Foliage Beats Flowers

Foliage Beats Flowers
Here in western North Carolina, the mountains will soon be greening up. The coves will shimmer and shine with the native wildflowers. Everywhere we look, there’ll be splashes of color. Home landscapes can join this spring chorus.

As beautiful as spring may be, it sheds light on one of our common landscape problems. Though there are certainly exceptions, many of us rely too much on flowers and too little on foliage. This becomes obvious in the dog days of summer when there is much less in bloom. It is in these critical periods that we need attractive leaves to bring our gardens to life.

For the most part, it is possible to have four seasons of interest with attractive foliage plants. Take the conifers, for example. They are wonderful for mixed borders. In addition to providing a lovely background for our flowering plants, they provide much-needed visual interest when the flowers aren’t in bloom.

A lot of times we don’t have to choose between flowers and foliage. Many flowering plants have very beautiful leaves. An example is the Pulmonarias. Most of these have foliage that is highly decorated with touches of white and silver on a beautiful gray-green background. Yes, in the spring they produce very beautiful flowers as well. However, the rest of the time we are free to enjoy the unique beauty the leaves have to offer.

Whatever kind of situation you have in the landscape, there is sure to be suitable foliage plants. While some thrive in full or partial sun, others prefer partial shade. It’s a simple matter to match your plant choice to the growing conditions in your landscape.

As with other plants, the overall effect of foliage can vary greatly. Some foliage plants are so dramatic that you probably won’t feel inclined to overuse them. Typically, these bold ones would be best used for accent plants.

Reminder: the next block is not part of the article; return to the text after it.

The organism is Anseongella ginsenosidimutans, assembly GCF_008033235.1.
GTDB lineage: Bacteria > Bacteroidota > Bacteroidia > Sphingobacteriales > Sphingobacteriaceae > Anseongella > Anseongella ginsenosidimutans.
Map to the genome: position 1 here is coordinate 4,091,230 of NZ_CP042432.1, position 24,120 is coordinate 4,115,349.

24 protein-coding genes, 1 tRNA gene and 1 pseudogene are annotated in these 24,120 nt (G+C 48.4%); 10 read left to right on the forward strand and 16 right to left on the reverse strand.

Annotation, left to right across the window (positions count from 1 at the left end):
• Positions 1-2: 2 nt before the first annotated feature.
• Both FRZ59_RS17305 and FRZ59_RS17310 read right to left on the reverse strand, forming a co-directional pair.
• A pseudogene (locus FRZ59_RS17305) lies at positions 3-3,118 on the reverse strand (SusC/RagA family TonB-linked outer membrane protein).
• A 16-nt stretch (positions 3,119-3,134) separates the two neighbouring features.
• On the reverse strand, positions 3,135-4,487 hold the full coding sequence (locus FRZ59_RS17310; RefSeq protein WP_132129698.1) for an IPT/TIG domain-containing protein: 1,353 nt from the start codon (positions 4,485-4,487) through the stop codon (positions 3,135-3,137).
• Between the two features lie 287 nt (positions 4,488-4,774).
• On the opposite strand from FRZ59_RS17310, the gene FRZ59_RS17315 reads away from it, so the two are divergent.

Others are more delicate looking, and add a graceful, elegant look to the landscape. These can serve various functions in the landscape, and are suitable for flower beds, mixed borders, and the like.

When you’re choosing foliage plants, you’ll want to consider several factors, such as the actual size of the leaf as well as its visual texture and the color. Because of the lower light conditions in shady areas, some hues just seem to stand out very nicely with examples being silvers and grays.

There are a wide range of foliage plants from which you can choose. Ones like the conifers are woody species, while others may be herbaceous—either annual or hardy perennials. In addition, some may fall into a twixt and tween category, the so-called tender perennials. This means they will be tender in all but the warmest USDA hardiness zones. Typically, the tender perennials are used as container plants and annuals in colder climates.

In addition to their beauty, there is another feature of foliage plants that isn’t clearly apparent. And that is the fact that once you start using them, they can become addictive. But that can be said of plants in general as well and not just for foliage. Whatever the case may be, your garden will never look the same, and you’ll find yourself reveling in the gorgeous sights and textures of foliage plants.

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This content was written by Connie Krochmal. If you wish to use this content in any manner, you need written permission. Contact Connie Krochmal for details.